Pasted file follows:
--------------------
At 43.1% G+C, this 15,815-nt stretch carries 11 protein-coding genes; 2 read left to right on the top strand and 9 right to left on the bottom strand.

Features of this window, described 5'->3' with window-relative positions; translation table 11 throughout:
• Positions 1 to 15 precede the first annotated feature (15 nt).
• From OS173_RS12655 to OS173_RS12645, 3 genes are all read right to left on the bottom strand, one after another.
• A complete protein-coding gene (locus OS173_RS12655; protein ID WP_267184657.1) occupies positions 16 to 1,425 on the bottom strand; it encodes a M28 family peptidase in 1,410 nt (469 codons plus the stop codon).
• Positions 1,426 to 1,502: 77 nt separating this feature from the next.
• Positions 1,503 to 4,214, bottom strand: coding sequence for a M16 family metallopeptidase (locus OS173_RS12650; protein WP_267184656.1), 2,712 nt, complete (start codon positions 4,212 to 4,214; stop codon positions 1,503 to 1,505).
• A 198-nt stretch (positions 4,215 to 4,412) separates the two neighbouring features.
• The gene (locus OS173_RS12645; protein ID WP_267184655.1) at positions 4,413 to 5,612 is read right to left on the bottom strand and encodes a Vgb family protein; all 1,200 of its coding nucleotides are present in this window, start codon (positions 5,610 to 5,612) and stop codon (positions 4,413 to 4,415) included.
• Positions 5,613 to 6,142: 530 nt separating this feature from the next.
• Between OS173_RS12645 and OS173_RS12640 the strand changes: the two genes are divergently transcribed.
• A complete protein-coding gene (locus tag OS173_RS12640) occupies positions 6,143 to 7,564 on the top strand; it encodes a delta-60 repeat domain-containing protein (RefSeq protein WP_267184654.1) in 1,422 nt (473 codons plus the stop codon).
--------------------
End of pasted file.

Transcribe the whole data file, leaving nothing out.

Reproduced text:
At 43.1% G+C, this 15,815-nt stretch carries 11 protein-coding genes; 2 read left to right on the top strand and 9 right to left on the bottom strand.

Features of this window, described 5'->3' with window-relative positions; translation table 11 throughout:
• Positions 1 to 15 precede the first annotated feature (15 nt).
• From OS173_RS12655 to OS173_RS12645, 3 genes are all read right to left on the bottom strand, one after another.
• A complete protein-coding gene (locus OS173_RS12655; protein ID WP_267184657.1) occupies positions 16 to 1,425 on the bottom strand; it encodes a M28 family peptidase in 1,410 nt (469 codons plus the stop codon).
• Positions 1,426 to 1,502: 77 nt separating this feature from the next.
• Positions 1,503 to 4,214, bottom strand: coding sequence for a M16 family metallopeptidase (locus OS173_RS12650; protein WP_267184656.1), 2,712 nt, complete (start codon positions 4,212 to 4,214; stop codon positions 1,503 to 1,505).
• A 198-nt stretch (positions 4,215 to 4,412) separates the two neighbouring features.
• The gene (locus OS173_RS12645; protein ID WP_267184655.1) at positions 4,413 to 5,612 is read right to left on the bottom strand and encodes a Vgb family protein; all 1,200 of its coding nucleotides are present in this window, start codon (positions 5,610 to 5,612) and stop codon (positions 4,413 to 4,415) included.
• Positions 5,613 to 6,142: 530 nt separating this feature from the next.
• Between OS173_RS12645 and OS173_RS12640 the strand changes: the two genes are divergently transcribed.
• A complete protein-coding gene (locus tag OS173_RS12640) occupies positions 6,143 to 7,564 on the top strand; it encodes a delta-60 repeat domain-containing protein (RefSeq protein WP_267184654.1) in 1,422 nt (473 codons plus the stop codon).